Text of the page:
Oh, how wonderful it is to return to the wizarding world of Harry Potter.
But wait! “Fantastic Beasts and Where to Find Them” is, from a storytelling and tonal standpoint, almost nothing like any of the Harry Potter books or movies that created the world in which it lives.
This return to one of the millennial generation’s most beloved universes has grown up with its audience, providing a more mature and quiet version of magical tales past. So is it for the best?
Well, sometimes. “Fantastic Beasts and Where to Find Them” is smaller in scale than the Harry Potter films yet less intimate; better constructed yet less complete.
“Fantastic Beasts’” setting is the first thing that separates it from the stories of the Harry Potter franchise. This film takes place during 1926 and in (much to the chagrin of my England-loving self) New York City.
The sparkling, thriving recreation of 1920s New York may actually be the most magical thing about the film — absolutely none of it was actually shot in New York.
Movie witchcraft aside, it’s immediately clear that this will be quite a different story. There’s not even a single shot of a wizarding school.
Unfortunately the only thing that carries over intact from the original Harry Potter franchise is David Yates’ insipid direction.
I’ve always described his filmmaking methods as “nothing terrible but nothing special”, but the more I’m subjected to it, the more I develop distaste for it.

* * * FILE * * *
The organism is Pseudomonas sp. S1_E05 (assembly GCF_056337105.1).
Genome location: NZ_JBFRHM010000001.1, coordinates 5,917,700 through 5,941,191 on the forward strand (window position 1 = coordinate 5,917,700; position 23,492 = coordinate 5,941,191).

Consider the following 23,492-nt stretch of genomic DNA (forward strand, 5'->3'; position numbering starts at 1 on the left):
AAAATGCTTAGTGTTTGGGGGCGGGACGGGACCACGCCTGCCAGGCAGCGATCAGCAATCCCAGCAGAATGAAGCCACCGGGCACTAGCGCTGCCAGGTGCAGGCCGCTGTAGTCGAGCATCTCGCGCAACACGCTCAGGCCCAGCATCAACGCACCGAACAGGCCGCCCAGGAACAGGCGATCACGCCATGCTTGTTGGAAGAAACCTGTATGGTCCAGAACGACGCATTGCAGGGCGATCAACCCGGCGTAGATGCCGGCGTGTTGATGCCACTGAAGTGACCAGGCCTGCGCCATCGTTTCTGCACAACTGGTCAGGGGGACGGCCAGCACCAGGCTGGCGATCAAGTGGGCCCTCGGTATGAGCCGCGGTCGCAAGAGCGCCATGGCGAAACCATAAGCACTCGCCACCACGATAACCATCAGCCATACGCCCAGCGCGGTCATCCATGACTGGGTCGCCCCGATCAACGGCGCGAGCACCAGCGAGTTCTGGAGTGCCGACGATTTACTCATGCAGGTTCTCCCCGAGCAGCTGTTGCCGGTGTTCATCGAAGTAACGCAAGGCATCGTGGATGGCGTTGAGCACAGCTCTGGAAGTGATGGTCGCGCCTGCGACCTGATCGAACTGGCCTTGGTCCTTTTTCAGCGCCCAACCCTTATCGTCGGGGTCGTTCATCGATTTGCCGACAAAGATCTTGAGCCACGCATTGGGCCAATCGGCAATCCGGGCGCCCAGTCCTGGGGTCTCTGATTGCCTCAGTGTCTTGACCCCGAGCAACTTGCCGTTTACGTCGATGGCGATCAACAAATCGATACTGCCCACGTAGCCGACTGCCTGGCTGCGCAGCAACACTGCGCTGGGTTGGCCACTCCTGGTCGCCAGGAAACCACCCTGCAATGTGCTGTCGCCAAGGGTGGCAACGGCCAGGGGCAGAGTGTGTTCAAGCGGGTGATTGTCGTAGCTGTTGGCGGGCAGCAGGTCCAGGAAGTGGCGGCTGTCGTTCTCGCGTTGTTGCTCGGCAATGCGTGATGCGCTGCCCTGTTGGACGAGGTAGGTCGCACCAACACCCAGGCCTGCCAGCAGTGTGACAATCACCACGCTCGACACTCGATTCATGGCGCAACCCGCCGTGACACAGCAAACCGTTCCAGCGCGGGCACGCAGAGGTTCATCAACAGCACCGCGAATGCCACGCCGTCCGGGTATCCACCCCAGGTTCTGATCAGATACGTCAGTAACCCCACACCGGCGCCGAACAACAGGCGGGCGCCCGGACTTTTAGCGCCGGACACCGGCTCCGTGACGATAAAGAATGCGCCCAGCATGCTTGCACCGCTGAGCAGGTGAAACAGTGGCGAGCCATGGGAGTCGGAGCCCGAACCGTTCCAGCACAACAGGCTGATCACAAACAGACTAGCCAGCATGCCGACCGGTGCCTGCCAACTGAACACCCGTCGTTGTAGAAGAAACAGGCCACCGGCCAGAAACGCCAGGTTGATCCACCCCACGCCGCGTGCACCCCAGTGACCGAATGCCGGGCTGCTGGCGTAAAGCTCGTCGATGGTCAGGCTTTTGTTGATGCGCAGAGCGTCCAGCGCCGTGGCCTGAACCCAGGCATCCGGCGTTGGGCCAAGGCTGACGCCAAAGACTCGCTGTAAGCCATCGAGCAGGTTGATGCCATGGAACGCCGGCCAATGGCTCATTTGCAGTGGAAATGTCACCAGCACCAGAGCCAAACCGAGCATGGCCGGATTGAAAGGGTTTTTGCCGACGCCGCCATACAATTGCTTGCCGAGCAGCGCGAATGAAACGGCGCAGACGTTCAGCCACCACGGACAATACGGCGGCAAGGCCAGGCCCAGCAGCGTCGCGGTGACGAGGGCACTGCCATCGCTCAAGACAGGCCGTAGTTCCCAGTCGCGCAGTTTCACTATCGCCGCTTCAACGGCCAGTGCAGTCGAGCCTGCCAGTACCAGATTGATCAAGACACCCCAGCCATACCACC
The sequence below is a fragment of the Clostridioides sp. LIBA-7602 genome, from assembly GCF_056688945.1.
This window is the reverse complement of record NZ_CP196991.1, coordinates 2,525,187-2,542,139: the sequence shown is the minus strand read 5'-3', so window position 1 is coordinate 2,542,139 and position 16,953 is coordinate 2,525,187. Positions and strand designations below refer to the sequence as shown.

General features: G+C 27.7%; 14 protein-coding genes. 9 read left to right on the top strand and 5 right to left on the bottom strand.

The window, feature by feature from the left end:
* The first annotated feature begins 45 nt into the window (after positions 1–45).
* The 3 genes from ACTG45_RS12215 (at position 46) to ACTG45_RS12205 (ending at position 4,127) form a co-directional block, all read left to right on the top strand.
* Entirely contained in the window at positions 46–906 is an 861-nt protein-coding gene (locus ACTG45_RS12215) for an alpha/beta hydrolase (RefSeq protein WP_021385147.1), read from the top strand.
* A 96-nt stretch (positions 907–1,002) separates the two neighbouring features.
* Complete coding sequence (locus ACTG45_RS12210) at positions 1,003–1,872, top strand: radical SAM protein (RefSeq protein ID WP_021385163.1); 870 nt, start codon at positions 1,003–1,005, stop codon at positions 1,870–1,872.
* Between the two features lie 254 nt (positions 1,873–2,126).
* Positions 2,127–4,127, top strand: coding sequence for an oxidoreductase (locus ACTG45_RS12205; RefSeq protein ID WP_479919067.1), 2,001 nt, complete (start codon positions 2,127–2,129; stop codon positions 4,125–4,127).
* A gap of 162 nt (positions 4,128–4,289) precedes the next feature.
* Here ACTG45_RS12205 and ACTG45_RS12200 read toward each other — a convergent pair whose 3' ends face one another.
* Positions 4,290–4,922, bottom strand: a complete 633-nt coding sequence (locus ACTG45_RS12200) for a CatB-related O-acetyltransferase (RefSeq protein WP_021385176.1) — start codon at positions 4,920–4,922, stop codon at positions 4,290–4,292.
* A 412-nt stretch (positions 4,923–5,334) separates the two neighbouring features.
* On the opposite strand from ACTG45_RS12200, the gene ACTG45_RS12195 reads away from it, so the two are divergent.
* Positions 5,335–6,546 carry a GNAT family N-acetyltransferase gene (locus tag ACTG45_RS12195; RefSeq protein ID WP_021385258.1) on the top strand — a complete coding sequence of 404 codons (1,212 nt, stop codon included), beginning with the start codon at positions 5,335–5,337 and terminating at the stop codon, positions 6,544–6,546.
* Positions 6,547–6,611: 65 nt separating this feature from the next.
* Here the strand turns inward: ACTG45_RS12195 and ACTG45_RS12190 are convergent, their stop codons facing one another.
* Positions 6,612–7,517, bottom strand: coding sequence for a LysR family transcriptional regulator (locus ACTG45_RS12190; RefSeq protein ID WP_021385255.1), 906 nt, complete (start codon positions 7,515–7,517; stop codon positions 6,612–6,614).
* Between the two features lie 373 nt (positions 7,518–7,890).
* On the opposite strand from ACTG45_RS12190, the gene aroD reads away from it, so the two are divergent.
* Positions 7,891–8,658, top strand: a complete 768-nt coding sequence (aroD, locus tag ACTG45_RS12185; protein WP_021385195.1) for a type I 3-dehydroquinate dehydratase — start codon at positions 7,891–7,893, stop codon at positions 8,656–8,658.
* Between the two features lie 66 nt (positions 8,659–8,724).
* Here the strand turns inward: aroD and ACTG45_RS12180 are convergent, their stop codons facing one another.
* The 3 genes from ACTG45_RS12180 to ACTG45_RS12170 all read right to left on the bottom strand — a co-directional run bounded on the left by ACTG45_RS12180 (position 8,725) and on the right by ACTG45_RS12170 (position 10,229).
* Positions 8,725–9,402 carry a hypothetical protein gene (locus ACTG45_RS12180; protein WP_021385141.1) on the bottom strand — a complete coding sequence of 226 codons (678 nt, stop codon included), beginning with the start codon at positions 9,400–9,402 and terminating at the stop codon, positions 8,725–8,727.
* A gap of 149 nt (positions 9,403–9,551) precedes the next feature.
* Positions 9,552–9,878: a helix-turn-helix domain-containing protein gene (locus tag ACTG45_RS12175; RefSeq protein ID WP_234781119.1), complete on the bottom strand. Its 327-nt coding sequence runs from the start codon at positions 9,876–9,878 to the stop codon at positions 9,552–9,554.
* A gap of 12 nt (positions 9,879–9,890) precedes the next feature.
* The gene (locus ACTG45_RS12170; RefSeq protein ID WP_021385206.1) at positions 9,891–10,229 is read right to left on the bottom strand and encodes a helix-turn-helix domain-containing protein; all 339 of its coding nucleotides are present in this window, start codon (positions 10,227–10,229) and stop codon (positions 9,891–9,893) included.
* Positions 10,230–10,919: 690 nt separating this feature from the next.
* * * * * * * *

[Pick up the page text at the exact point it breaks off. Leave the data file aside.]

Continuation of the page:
Yates directed the last four Harry Potter films and over time his lack of style has grown wearisome: every camera angle shows what it needs to as uninterestingly as possible, actors seem like they’ve received no further feedback than “read your lines aloud”, his drama is bereft of tension.
Other than its impressively creative beast designs, there is nothing unique about Fantastic Beasts visually or directorially.
Thankfully J. K. Rowling’s screenplay brings on welcome change. This is the first time that Rowling herself has written a film, and in that way “Fantastic Beasts” captures the spirit of her books better than any movie based on them.
Rowling is a masterful storyteller and it shows here with soothing smoothness: her prowess at world building and setting up plot threads is commendable.
“Fantastic Beasts” is paced slowly but responsibly as Rowling constructs a land rife with possibility. As skillfully as she pulls this off, I could never escape the sense that it was a fragmented part of a story — it is an opening chapter that fully intends to steal your money over four more movies, and thus it never coalesces into a complete experience. The small-scale beginning is appreciated in a year full of bombast though.
But make no mistake: small-scale does not necessarily mean personal. The greatest flaw of “Fantastic Beasts” is its curious lack of character development.
With the exception of the comic relief, no character in this movie has a legitimate character arc. Most of them barely change or grow: personalities are static and internal conflict is harder to find than Newt Scamander’s beasts.
If audiences are used to the complex changes of and chemistry between Harry, Ron and Hermione, they may find the cookie-cutter simplicity of Newt and friends rather forgettable.
There is an exception with Jacob, a ‘No-Maj’ (the one term more ridiculous than ‘Muggle’) who is unwittingly dragged into Newt’s quest.
Not only is Dan Fogler’s physical performance a hilarious delight, Jacob’s foray into both the magical realm and newfound self-confidence gifts Fantastic Beasts with deeply emotional moments. Jacob’s arc and Fogler’s acting are easily the best parts of the movie.
Eddie Redmayne continues his modus operandi of tilting his head to the side and whispering his lines; Katherine Waterson is promising; the casting of the villain Grindelwald is unfortunate.
All in all Fantastic Beasts is more fine than fantastic, and I can only hope that Rowling gives her characters more attention going forward with the franchise.
★★★ (3 out of 5)